Bad Camper finds success as they travel the road to attainment | Magazine

It’s a familiar sight — a van backing up to a venue door a few hours before a show starts. But when Bad Camper shows up a week into their 44-state national tour, there’s something different. Unlike many tour vans, this 2017 Ford transit van, tall roofline, gloss white with […]

It’s a familiar sight — a van backing up to a venue door a few hours before a show starts.

But when Bad Camper shows up a week into their 44-state national tour, there’s something different. Unlike many tour vans, this 2017 Ford transit van, tall roofline, gloss white with a large band logo on the side, has been retrofitted into an adventure RV, complete with bedroom, bathroom and kitchen. Pretty swanky for an up-and-coming band from the Bay Area.

“I was tired of paying rent,” says band leader and songwriter Fish Little. “I knew I wanted to travel and play music, so I purchased the van in 2019, spent three months planning it out, then another three months building it. It’s my house, but also a tour bus. I tell my bandmates they don’t know how lucky they are to tour like this.”

Van life wasn’t always his goal. Born Mathew Fishenkeller, he started going by Fish in college as a way to stand out. (Fish had also been a nickname people called his grandfather, short for Fishenkeller.)

By spring of 2017, Fish found himself in an existential crisis. He’d just spent the winter at the Sacred Stone protest camp at the Dakota pipeline. His original plan was to go out for a couple of weeks and drop off donated supplies he’d collected — food, clothing, blankets.

But once he arrived, he found himself helping run the community kitchen for the winter. By the time the Army Corps of Engineers bulldozed the camp in the spring, he’d developed a new level of respect for the Earth and the deep connection that forms between people.

Prior to the protest, Fish received his master’s degree in music from California’s Mills College and had a full-time job teaching. His recent experience had changed his outlook — he couldn’t fathom integrating back into the societal normal of a 9-5 job and consumer lifestyle that contributed to a set of values with which he no longer agreed.

Instead of returning to work he spent his last savings on a bicycle and camping gear, loaded the gear onto the bike with his guitar, and set out packing. First in the Oregon mountains, then cross country to the East Coast, across the Atlantic to France and Europe, finally Morocco in North Africa.

As he traveled, he taught himself to sing and wrote the songs that would become his band’s first album, “What You Love Comes Along.” His band name, Bad Camper, references the perception society may have of someone bike packing and camping alongside the road, or even a characterization of the protestors at Standing Rock as “Those are bad campers.”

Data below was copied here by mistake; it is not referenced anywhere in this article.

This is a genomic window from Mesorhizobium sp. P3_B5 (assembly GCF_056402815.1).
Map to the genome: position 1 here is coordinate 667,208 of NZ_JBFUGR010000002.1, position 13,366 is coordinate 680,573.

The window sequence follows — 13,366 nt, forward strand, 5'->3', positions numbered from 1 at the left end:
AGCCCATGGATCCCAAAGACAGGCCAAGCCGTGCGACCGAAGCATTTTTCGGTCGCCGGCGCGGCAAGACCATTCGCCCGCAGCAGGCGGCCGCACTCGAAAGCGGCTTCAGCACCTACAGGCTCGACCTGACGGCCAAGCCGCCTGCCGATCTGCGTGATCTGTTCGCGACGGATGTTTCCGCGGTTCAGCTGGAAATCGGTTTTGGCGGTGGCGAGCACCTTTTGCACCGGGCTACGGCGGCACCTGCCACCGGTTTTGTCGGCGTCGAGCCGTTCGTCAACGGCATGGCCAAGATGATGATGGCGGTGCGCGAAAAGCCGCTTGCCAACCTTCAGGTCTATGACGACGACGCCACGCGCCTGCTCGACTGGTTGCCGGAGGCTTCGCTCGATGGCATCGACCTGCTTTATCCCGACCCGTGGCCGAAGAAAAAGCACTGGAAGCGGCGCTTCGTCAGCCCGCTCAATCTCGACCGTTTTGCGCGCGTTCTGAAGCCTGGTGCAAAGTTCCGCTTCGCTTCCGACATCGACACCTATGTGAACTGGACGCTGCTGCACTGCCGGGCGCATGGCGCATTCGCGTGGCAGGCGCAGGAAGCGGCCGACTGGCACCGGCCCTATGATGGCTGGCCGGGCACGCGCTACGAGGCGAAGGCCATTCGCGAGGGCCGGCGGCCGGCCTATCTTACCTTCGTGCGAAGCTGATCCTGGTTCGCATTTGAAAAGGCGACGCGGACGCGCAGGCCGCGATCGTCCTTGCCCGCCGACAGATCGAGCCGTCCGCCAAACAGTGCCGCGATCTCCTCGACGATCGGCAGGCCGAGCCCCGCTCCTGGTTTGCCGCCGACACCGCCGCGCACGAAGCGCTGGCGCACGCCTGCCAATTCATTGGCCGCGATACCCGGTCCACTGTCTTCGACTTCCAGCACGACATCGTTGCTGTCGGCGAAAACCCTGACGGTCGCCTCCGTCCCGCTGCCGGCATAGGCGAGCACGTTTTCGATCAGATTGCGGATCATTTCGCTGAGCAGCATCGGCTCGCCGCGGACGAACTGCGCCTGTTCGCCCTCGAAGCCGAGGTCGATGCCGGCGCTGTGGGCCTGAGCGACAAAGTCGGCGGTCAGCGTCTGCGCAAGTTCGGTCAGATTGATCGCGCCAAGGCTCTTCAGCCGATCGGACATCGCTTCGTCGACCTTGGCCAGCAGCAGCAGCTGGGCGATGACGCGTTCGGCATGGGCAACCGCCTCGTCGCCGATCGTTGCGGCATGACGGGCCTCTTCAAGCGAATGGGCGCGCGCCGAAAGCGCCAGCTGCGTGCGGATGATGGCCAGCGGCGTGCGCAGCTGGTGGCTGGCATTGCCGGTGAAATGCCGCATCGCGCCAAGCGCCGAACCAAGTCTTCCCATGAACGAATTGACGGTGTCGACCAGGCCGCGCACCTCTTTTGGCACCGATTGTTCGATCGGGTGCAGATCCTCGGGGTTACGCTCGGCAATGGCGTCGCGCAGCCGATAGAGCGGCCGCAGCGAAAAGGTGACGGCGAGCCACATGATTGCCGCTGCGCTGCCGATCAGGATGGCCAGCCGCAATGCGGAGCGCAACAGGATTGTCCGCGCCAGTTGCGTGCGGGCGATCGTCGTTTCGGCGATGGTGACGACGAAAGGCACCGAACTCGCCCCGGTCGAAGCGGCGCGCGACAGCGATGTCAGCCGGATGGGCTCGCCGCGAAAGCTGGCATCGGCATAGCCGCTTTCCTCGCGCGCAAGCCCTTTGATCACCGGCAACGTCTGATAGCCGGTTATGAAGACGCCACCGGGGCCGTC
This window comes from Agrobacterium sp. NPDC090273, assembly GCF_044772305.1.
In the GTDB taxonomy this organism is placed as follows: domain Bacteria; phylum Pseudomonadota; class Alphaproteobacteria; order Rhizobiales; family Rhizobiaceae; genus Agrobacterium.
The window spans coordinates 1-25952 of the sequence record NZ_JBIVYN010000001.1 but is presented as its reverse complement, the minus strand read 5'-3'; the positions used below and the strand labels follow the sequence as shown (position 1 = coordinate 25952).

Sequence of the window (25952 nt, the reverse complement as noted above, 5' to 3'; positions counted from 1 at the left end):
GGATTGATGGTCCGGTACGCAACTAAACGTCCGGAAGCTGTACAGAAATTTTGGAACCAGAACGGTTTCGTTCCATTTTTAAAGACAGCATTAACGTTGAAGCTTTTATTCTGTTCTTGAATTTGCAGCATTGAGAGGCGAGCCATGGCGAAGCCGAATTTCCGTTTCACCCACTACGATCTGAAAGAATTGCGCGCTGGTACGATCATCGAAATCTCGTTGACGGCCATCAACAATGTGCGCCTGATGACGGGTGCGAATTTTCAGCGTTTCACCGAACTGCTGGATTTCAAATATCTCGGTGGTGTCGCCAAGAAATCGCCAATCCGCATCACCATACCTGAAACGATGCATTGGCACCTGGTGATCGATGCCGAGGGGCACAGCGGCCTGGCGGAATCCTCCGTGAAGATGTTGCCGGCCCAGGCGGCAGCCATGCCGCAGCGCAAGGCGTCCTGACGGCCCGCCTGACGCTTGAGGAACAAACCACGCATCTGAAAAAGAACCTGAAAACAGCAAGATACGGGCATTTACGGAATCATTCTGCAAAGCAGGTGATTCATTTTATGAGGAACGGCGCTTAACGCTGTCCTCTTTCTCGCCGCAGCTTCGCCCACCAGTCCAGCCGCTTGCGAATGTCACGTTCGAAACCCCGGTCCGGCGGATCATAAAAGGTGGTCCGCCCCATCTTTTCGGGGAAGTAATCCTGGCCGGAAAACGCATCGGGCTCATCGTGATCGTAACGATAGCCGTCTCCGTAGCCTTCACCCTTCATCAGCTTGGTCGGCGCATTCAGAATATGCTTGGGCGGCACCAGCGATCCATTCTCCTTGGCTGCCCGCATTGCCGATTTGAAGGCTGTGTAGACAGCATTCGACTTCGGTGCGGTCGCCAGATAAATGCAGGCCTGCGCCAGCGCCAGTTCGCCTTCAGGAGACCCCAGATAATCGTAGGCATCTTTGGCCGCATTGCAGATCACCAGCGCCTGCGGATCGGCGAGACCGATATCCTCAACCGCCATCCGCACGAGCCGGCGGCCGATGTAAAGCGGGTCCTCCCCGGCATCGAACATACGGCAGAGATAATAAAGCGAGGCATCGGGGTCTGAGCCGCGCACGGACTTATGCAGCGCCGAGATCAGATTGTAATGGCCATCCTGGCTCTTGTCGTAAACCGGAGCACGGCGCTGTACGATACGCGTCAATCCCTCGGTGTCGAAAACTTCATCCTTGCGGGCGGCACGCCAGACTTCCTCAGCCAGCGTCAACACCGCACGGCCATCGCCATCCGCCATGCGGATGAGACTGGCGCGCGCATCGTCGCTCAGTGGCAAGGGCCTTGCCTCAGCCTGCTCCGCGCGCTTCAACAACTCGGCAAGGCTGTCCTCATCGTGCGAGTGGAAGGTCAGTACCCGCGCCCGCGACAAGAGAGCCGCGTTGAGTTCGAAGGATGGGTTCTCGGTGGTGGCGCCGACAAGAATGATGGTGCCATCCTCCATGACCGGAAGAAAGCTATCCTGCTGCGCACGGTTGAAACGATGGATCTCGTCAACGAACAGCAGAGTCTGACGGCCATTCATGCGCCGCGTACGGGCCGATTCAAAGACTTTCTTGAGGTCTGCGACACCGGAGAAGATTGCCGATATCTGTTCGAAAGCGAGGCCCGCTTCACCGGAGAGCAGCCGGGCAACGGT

The first album of songs focuses on finding the emotional human connection, a collection of folk-Americana ballads with some driving rock anthems for good measure. After recruiting musician childhood friends, Fish spent the next year recording the album with producer David Lipps, perfecting every song.

While it was great to have the help of his friends on album, many of them had other obligations and couldn’t commit to a full-time tour schedule. Set on playing nonstop live shows, a new lineup came together featuring Celia Rath on vocals, Michael Kohl on lead guitar, Michael Abrams on drums and hired gun Jack Reed on bass.

Back on tour, Bad Camper takes the stage and settles in for a night of music. With enough content written for a second album, they have close to two hours of original songs to play.

As their set kicks off, Fish has center stage in a blue crushed-velvet shirt he picked up recently at a thrift shop. He introduces his bandmates, banters with the audience, then begins to trade harmonies with Celia as the music starts. The music journeys through finding and missing love, then amps up on the electric, giving the lead guitar a chance to shine.

Still new to the band, Michael Kohl is settling in. he knows his instrument and has some obvious jazz background. He’s still playing a part, holding back a little, but it’s clear he has the chops to add a new dynamic the longer he’s there.

The set ends with “Treeline” a moody melody that brings all the band’s elements together — the harmonies, the lonely emptiness — then erupts into a frenzied energy of coming together to end the night.

After the show, the band settles into the tour van for the evening, taking turns cooking and driving. They’ve got an eight-hour commute to their next gig in Boise. As the tour wraps, Bad Camper hunkers down in Oakland. The second albums songs are now recorded, it’s time to start mixing and producing for a 2022 release date, then a March/April tour of the Pacific Northwest including another stop in Yakima.

In the meantime, check out their first album on all streaming services as well as their videos — (including their full set performance at Bearded Monkey) on their website and YouTube.

https://www.yakimaherald.com/magazine/bad-camper-finds-success-as-they-travel-the-road-to-attainment/article_03a144e1-252b-5bc3-a6c6-a01e9fff0e29.html

Dong Anker

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